What is the connection between nuclear missiles and brake pads? The answer is Thiokol. The company was founded in 1929, and the name roughly translates to “sulfur and glue” (two components used in brake pads) in Greek. Thiokol was a government contractor for solid rocket engines that were used in everything from ejection seats to the rocket boosters for the Space Shuttle, but they were also a popular manufacturer of brake pads.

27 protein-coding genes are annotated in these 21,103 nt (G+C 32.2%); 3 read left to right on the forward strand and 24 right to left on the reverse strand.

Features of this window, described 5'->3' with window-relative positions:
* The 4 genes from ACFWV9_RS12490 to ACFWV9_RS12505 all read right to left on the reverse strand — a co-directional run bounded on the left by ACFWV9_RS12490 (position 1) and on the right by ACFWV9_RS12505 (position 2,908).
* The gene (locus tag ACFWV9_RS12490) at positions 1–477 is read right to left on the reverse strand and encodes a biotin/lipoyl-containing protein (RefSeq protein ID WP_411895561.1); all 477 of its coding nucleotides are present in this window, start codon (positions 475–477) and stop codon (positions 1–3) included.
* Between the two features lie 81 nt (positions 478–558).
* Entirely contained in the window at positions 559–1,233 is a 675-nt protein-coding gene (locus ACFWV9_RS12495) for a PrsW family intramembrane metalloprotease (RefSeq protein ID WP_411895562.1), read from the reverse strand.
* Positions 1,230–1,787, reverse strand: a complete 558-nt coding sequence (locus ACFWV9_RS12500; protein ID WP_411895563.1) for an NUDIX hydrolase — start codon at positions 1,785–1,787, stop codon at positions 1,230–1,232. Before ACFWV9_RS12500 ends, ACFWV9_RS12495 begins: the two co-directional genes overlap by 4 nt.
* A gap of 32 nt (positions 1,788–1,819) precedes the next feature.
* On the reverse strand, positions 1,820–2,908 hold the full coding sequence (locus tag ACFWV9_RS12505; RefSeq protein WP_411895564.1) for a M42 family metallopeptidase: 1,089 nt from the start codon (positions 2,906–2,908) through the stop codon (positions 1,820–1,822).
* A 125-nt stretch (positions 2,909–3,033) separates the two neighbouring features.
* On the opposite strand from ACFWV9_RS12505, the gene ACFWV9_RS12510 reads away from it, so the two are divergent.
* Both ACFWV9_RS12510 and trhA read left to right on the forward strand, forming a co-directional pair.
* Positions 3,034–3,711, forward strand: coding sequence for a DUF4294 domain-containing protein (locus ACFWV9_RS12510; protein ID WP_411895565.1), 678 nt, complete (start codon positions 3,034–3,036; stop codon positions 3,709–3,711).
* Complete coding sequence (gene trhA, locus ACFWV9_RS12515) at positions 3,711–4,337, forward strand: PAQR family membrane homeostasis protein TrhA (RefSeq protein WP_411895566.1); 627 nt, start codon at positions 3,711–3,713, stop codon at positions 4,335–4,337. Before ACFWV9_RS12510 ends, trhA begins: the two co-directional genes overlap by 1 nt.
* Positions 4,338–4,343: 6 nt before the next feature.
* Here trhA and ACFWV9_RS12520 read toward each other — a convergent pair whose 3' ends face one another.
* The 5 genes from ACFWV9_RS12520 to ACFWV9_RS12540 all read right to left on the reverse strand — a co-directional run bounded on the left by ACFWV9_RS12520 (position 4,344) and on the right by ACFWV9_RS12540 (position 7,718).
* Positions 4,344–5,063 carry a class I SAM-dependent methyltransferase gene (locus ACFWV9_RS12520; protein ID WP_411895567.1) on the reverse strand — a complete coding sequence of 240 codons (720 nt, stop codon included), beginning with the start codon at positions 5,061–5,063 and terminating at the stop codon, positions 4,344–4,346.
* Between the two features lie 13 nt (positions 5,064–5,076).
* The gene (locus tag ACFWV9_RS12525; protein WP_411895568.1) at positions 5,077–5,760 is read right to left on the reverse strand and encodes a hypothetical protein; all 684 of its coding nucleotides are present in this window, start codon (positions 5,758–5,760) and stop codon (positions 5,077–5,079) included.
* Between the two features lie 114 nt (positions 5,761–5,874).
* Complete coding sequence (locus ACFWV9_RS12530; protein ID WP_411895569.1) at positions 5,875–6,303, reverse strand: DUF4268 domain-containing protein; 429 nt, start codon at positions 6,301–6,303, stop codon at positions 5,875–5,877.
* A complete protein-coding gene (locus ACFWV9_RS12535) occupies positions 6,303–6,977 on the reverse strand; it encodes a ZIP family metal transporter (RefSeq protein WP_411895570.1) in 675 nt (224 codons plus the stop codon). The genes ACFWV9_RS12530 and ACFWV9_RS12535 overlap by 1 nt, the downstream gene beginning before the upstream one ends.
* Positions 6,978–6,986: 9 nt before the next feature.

While Thiokol’s involvement with both rockets and brakes might not seem obvious, solid rocket boosters and brake pads have a lot in common in their manufacturing processes. Both products involve mixing solid substances, adding a resin and compressing them into a mold. The only difference is one makes friction while the other produces a controlled explosion.
In the late 1960s, the company decided to focus on their solid rocket engines and sold off their non-defense businesses, including their brake business in 1968, which continued on as Friction Division Products.